Mapping along Antarctica’s west coast

On January 23th 1898, black mountains and white glaciers rose slowly along the horizon, seen from the RV Belgica. On this day, the expedition led by Adrien de Gerlache reached the northern tip of the Antarctic Peninsula, officially starting their Antarctic exploration. Back in those days, the crew and scientists onboard the RV Belgica were one of the few to have ever reached Antarctica, a vast unexplored continent was laid out before them.

Unfortunately, the day before (January 22nd) was tragic for the expedition. During a vigorous storm in the Drake Passage, Norwegian sailor Carl Wiencke was thrown overboard by a gargantuan wave. In the frigid water of the Southern Ocean, Wiencke was receding quickly. His shipmate Ludwig Johansen saw it happen and shouted at the top of his lungs: “Wiencke overboard! Wiencke overboard!”. At Johansen’s cry, commander Adrien de Gerlache and captain Georges Lecointe reacted immediately. Whilst de Gerlache slowed down the ship by steering into the wind, Lecointe started his act of unfathomable courage. Lecointe quickly tied a rope around his waist and jumped into the wild sea. Lecointe wrapped his arms around Wiencke and several men tried to hoist them back aboard. But the harm was already done, the freezing water caused Wiencke to paralyze and Lecointe’s hold on Wiencke loosened with every next wave. After two or three waves, Lecointe couldn’t hold anymore and lost his grip on Wiencke. On that day, the sea took Wiencke and he was never seen after. In honor, de Gerlache named one of the newly discovered islands “Wiencke Island”.

Norwegian sailor Carl August Wiencke, age nineteen

Wiencke Island turned out to be one of the many new geographical discoveries of the Belgian Antarctic expedition of 1897-1899, as they were the first ones to sail the entire west coast of the Antarctic Peninsula. A large strip of this coast was named after Emil Danco, best friend of Adrien de Gerlache and geophysicist onboard the RV Belgica, who was the second casualty of the expedition during the subsequent polar night, but more on that in a later blog post. Many islands were named after Belgian cities and provinces, such as, Anvers Island, Ghent Island, Brabant Island, and Liège Island. The region of Flanders even received its own bay.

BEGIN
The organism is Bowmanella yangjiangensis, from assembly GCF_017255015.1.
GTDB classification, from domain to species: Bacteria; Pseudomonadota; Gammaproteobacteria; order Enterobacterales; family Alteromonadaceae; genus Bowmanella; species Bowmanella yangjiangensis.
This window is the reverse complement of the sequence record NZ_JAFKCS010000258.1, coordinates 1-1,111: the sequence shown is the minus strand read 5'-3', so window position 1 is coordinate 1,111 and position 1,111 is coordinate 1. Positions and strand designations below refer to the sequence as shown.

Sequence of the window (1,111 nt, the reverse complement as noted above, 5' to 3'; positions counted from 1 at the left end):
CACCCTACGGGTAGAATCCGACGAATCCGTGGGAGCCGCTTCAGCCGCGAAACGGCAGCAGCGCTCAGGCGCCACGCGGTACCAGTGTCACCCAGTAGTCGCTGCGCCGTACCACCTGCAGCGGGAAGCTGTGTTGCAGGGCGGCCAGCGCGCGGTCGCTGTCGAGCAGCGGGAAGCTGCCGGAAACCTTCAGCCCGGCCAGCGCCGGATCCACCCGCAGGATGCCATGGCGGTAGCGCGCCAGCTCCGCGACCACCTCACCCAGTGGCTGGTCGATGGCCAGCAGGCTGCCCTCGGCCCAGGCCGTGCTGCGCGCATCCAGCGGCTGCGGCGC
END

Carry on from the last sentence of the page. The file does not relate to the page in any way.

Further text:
The track of the RV Belgica along the west coast of the Antarctic Peninsula. Source: book “Madhouse at the End of the Earth” by Julian Sancton.

Most of the mapping was done by captain Georges Lecointe, using a variety of geodetic techniques. At the end of the expedition, many of the newly discovered lands were also named after major supporters of the expedition. One of them was Ernest Solvay, soda ash tycoon and said to be Belgium’s richest man at that time, who devoted much of his fortune to the advancement of science, including Adrien de Gerlache’s Belgica expedition. In his name, the Solvay Mountains in the southern part of Brabant Island were named. One of the major scientific backers of de Gerlache’s expedition was Alphonse Renard (1842-1903), professor in mineralogy, oceanography, and geology at Ghent University from 1888 until 1903. Without Renard’s support, de Gerlache would never have received the approval of the Royal Belgian Geographical Society, nor forthcoming government funding. Therefore, Adrien de Gerlache decided to name Renard Island in his honor. At the edge of this island lies Cape Renard, a looming tower of dark basalt soaring straight out of the sea, so steep it remains clear of snow on all sides. To this day, the Renard Centre of Marine Geology at the Geology Department of Ghent University still carries his name. And it is in this very institute that I, Matthias Troch, am currently performing my PhD research.

Matthias in front of the misty mountains of Cape Renard.

Although we will not discover any more land during the coming weeks, the geophysics team onboard the PS134 RV Polarstern expedition will map many uncharted areas of the Bellingshausen Sea, creating detailed maps of landforms hidden below the surface of the Southern Ocean.

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